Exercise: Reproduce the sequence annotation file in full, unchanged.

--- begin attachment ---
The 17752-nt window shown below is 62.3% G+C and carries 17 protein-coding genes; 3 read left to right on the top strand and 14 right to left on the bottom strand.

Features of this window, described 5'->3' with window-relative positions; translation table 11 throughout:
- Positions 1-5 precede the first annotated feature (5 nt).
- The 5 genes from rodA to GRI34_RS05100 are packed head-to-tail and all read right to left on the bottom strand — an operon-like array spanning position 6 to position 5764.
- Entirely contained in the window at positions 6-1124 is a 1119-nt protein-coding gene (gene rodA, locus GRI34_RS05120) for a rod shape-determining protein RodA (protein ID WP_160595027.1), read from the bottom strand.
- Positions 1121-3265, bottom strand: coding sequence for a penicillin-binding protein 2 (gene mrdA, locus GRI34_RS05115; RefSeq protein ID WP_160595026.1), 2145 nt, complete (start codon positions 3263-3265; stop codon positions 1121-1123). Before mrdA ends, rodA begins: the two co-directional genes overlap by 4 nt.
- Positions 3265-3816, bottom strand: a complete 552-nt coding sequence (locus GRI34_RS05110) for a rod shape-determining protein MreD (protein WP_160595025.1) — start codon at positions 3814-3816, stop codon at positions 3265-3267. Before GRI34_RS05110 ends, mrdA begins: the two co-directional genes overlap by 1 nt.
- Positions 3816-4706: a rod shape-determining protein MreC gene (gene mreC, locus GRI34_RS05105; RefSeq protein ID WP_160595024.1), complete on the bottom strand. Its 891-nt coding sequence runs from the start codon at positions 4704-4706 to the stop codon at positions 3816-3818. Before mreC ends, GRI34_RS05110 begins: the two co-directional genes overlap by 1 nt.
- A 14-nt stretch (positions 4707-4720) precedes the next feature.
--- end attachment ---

The 17752-nt window shown below is 62.3% G+C and carries 17 protein-coding genes; 3 read left to right on the top strand and 14 right to left on the bottom strand.

Features of this window, described 5'->3' with window-relative positions; translation table 11 throughout:
- Positions 1-5 precede the first annotated feature (5 nt).
- The 5 genes from rodA to GRI34_RS05100 are packed head-to-tail and all read right to left on the bottom strand — an operon-like array spanning position 6 to position 5764.
- Entirely contained in the window at positions 6-1124 is a 1119-nt protein-coding gene (gene rodA, locus GRI34_RS05120) for a rod shape-determining protein RodA (protein ID WP_160595027.1), read from the bottom strand.
- Positions 1121-3265, bottom strand: coding sequence for a penicillin-binding protein 2 (gene mrdA, locus GRI34_RS05115; RefSeq protein ID WP_160595026.1), 2145 nt, complete (start codon positions 3263-3265; stop codon positions 1121-1123). Before mrdA ends, rodA begins: the two co-directional genes overlap by 4 nt.
- Positions 3265-3816, bottom strand: a complete 552-nt coding sequence (locus GRI34_RS05110) for a rod shape-determining protein MreD (protein WP_160595025.1) — start codon at positions 3814-3816, stop codon at positions 3265-3267. Before GRI34_RS05110 ends, mrdA begins: the two co-directional genes overlap by 1 nt.
- Positions 3816-4706: a rod shape-determining protein MreC gene (gene mreC, locus GRI34_RS05105; RefSeq protein ID WP_160595024.1), complete on the bottom strand. Its 891-nt coding sequence runs from the start codon at positions 4704-4706 to the stop codon at positions 3816-3818. Before mreC ends, GRI34_RS05110 begins: the two co-directional genes overlap by 1 nt.
- A 14-nt stretch (positions 4707-4720) precedes the next feature.